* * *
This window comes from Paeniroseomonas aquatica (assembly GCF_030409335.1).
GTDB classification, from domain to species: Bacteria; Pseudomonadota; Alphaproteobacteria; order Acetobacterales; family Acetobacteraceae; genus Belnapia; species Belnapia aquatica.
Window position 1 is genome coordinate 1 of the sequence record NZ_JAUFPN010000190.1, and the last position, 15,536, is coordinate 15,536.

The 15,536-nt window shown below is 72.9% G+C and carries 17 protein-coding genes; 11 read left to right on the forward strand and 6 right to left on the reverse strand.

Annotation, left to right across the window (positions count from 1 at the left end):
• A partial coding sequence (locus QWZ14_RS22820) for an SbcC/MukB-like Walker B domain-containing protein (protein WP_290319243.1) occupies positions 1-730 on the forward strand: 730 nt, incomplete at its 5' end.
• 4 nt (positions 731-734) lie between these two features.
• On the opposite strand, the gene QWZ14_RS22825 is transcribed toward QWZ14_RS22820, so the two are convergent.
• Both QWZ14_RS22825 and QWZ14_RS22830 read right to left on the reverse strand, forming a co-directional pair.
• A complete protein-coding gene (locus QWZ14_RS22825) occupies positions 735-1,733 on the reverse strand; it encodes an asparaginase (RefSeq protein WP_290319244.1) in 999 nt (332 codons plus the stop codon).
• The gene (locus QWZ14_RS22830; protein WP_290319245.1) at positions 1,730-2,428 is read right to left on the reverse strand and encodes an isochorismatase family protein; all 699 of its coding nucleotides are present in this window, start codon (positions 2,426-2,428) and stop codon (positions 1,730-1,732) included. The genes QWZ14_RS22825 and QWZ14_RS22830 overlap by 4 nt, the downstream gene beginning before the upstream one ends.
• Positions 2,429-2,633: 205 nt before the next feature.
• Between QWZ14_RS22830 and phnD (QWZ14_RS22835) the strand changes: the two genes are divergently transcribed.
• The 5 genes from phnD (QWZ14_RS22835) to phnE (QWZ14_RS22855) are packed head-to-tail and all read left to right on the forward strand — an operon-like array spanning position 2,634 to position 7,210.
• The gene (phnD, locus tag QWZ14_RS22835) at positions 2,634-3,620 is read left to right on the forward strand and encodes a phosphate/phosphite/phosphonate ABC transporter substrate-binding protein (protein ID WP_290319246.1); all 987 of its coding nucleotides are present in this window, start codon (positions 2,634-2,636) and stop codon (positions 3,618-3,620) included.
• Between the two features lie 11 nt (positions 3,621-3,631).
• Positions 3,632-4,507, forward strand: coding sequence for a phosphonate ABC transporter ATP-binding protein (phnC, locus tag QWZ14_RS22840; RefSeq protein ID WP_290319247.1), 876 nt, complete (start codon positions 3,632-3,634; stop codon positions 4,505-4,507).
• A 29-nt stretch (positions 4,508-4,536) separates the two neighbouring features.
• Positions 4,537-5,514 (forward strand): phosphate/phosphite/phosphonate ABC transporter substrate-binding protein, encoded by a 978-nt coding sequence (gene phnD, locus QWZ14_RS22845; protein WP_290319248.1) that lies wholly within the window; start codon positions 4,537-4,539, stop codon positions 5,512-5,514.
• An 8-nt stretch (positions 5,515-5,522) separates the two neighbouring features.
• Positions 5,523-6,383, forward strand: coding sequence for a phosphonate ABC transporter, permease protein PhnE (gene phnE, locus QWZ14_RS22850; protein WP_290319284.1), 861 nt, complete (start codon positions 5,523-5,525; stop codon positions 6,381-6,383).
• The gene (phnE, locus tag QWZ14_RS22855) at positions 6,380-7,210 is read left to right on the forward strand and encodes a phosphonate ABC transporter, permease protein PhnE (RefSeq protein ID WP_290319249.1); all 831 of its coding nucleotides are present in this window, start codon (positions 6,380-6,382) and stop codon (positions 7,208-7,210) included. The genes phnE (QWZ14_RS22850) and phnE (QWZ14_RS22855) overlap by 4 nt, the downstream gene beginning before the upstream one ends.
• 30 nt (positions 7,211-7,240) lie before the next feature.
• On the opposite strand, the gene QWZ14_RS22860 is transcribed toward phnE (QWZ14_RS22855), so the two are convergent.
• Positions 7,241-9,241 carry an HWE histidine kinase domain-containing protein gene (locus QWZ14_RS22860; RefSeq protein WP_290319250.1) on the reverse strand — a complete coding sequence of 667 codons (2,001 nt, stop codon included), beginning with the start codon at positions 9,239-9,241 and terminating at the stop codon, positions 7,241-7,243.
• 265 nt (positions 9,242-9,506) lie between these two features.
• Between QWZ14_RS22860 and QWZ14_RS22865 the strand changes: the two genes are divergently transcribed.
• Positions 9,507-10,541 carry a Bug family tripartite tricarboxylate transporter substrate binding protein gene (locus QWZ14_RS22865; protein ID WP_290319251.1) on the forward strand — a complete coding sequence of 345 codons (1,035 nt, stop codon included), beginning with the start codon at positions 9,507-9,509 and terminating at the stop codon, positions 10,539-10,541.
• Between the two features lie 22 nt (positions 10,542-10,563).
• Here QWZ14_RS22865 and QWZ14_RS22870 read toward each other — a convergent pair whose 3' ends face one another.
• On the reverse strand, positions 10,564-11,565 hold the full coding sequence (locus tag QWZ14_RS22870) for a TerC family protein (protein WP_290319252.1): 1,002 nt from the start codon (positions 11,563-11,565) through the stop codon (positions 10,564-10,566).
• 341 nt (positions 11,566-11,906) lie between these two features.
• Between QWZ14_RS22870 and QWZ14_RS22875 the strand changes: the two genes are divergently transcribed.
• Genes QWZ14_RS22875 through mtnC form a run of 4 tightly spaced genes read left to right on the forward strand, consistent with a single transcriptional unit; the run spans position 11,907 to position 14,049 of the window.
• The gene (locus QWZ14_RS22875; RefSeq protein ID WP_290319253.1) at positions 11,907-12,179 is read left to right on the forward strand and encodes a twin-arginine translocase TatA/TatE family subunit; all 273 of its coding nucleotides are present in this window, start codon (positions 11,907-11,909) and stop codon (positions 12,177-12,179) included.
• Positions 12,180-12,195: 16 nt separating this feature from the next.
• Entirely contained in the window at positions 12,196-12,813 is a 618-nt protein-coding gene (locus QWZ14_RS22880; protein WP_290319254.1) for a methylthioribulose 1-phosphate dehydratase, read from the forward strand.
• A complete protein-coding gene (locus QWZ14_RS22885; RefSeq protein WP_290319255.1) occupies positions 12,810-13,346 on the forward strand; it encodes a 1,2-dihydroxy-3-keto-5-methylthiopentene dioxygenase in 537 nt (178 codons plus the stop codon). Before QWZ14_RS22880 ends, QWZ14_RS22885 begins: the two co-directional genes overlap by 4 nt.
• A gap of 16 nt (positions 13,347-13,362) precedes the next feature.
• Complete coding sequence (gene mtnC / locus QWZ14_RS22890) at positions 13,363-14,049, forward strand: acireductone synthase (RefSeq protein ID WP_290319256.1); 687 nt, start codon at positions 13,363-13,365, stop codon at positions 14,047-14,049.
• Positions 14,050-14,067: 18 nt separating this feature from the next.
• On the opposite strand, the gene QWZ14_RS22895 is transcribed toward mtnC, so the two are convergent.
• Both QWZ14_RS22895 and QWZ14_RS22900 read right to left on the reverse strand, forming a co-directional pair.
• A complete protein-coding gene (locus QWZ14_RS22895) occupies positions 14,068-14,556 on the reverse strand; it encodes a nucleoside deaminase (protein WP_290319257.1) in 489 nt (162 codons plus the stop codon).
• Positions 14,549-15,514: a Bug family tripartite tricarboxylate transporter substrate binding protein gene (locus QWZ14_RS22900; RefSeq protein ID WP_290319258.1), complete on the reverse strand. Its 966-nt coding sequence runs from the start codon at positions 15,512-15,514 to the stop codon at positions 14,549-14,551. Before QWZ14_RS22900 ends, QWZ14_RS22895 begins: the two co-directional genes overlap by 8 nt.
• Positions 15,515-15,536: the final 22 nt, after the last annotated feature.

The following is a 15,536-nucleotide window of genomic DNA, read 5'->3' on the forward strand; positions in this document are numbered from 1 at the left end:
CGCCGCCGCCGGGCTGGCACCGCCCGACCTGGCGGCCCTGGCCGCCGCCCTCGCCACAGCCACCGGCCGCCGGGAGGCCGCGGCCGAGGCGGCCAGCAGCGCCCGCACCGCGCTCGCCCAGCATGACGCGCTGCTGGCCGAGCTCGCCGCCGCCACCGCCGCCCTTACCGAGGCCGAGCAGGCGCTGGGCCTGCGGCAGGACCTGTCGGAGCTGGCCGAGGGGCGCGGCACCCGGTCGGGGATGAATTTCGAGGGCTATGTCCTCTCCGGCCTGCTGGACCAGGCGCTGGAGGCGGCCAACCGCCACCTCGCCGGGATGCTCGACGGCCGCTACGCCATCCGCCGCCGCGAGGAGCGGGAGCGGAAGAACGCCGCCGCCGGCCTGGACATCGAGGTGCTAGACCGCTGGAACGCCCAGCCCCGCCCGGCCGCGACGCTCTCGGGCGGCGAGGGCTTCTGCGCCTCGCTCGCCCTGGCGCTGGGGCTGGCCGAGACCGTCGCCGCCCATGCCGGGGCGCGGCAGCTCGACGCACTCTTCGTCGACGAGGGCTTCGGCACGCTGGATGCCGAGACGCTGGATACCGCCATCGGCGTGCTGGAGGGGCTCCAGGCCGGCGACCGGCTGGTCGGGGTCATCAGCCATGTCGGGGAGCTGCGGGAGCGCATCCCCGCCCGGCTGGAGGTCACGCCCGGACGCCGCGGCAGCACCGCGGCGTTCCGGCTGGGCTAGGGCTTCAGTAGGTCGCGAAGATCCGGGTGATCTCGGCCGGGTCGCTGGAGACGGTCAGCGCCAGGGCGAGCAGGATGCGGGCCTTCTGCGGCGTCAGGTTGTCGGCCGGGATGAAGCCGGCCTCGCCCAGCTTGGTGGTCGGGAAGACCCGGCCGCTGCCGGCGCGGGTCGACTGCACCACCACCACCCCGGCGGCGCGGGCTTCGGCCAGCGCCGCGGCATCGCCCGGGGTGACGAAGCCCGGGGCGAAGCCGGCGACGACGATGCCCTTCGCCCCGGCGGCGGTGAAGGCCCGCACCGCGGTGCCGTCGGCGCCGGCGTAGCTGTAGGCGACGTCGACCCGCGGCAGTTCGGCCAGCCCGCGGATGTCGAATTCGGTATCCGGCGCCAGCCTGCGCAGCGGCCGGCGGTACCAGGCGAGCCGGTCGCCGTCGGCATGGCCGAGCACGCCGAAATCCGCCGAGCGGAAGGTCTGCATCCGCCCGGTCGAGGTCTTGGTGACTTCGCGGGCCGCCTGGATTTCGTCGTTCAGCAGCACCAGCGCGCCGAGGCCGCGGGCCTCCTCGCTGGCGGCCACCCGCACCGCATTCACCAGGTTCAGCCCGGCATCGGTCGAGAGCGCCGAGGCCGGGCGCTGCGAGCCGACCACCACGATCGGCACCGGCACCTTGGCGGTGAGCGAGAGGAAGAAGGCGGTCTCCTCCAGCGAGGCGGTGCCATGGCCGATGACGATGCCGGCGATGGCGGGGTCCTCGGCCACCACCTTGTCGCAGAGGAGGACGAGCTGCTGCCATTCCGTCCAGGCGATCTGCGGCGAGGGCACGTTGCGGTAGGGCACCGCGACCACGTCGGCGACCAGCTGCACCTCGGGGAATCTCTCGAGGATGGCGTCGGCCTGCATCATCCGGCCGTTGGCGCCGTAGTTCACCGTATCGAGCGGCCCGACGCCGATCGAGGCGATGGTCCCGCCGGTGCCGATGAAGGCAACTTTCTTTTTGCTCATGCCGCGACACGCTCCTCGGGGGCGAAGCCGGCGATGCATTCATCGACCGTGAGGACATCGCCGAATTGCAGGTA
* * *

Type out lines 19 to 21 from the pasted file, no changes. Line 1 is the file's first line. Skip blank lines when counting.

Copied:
• Positions 4,537-5,514 (forward strand): phosphate/phosphite/phosphonate ABC transporter substrate-binding protein, encoded by a 978-nt coding sequence (gene phnD, locus QWZ14_RS22845; protein WP_290319248.1) that lies wholly within the window; start codon positions 4,537-4,539, stop codon positions 5,512-5,514.
• An 8-nt stretch (positions 5,515-5,522) separates the two neighbouring features.
• Positions 5,523-6,383, forward strand: coding sequence for a phosphonate ABC transporter, permease protein PhnE (gene phnE, locus QWZ14_RS22850; protein WP_290319284.1), 861 nt, complete (start codon positions 5,523-5,525; stop codon positions 6,381-6,383).